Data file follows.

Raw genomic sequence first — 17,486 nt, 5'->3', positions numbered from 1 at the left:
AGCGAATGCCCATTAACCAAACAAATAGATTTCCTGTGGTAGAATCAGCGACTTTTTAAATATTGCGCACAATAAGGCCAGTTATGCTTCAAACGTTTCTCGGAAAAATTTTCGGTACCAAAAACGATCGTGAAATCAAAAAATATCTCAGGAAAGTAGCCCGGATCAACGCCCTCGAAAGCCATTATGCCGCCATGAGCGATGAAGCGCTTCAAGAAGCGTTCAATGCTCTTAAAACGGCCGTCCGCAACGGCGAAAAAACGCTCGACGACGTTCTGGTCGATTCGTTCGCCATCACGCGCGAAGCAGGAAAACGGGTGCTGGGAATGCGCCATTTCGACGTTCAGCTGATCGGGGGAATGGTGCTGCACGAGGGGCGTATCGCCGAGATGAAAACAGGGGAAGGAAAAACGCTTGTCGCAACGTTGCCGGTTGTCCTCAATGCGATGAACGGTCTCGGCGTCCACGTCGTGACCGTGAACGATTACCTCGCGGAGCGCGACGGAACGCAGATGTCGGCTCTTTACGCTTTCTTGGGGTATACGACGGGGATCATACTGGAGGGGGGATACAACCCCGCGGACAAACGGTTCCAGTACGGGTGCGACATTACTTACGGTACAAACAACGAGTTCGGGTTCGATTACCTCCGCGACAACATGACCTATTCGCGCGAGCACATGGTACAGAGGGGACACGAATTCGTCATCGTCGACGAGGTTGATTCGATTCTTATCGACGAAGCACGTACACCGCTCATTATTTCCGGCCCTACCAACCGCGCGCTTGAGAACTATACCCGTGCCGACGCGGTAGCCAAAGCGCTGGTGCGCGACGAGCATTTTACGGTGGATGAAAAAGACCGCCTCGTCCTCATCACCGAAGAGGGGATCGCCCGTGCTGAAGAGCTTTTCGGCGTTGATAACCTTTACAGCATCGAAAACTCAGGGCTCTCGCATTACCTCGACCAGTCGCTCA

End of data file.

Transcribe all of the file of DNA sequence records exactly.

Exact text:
Raw genomic sequence first — 17,486 nt, 5'->3', positions numbered from 1 at the left:
AGCGAATGCCCATTAACCAAACAAATAGATTTCCTGTGGTAGAATCAGCGACTTTTTAAATATTGCGCACAATAAGGCCAGTTATGCTTCAAACGTTTCTCGGAAAAATTTTCGGTACCAAAAACGATCGTGAAATCAAAAAATATCTCAGGAAAGTAGCCCGGATCAACGCCCTCGAAAGCCATTATGCCGCCATGAGCGATGAAGCGCTTCAAGAAGCGTTCAATGCTCTTAAAACGGCCGTCCGCAACGGCGAAAAAACGCTCGACGACGTTCTGGTCGATTCGTTCGCCATCACGCGCGAAGCAGGAAAACGGGTGCTGGGAATGCGCCATTTCGACGTTCAGCTGATCGGGGGAATGGTGCTGCACGAGGGGCGTATCGCCGAGATGAAAACAGGGGAAGGAAAAACGCTTGTCGCAACGTTGCCGGTTGTCCTCAATGCGATGAACGGTCTCGGCGTCCACGTCGTGACCGTGAACGATTACCTCGCGGAGCGCGACGGAACGCAGATGTCGGCTCTTTACGCTTTCTTGGGGTATACGACGGGGATCATACTGGAGGGGGGATACAACCCCGCGGACAAACGGTTCCAGTACGGGTGCGACATTACTTACGGTACAAACAACGAGTTCGGGTTCGATTACCTCCGCGACAACATGACCTATTCGCGCGAGCACATGGTACAGAGGGGACACGAATTCGTCATCGTCGACGAGGTTGATTCGATTCTTATCGACGAAGCACGTACACCGCTCATTATTTCCGGCCCTACCAACCGCGCGCTTGAGAACTATACCCGTGCCGACGCGGTAGCCAAAGCGCTGGTGCGCGACGAGCATTTTACGGTGGATGAAAAAGACCGCCTCGTCCTCATCACCGAAGAGGGGATCGCCCGTGCTGAAGAGCTTTTCGGCGTTGATAACCTTTACAGCATCGAAAACTCAGGGCTCTCGCATTACCTCGACCAGTCGCTCA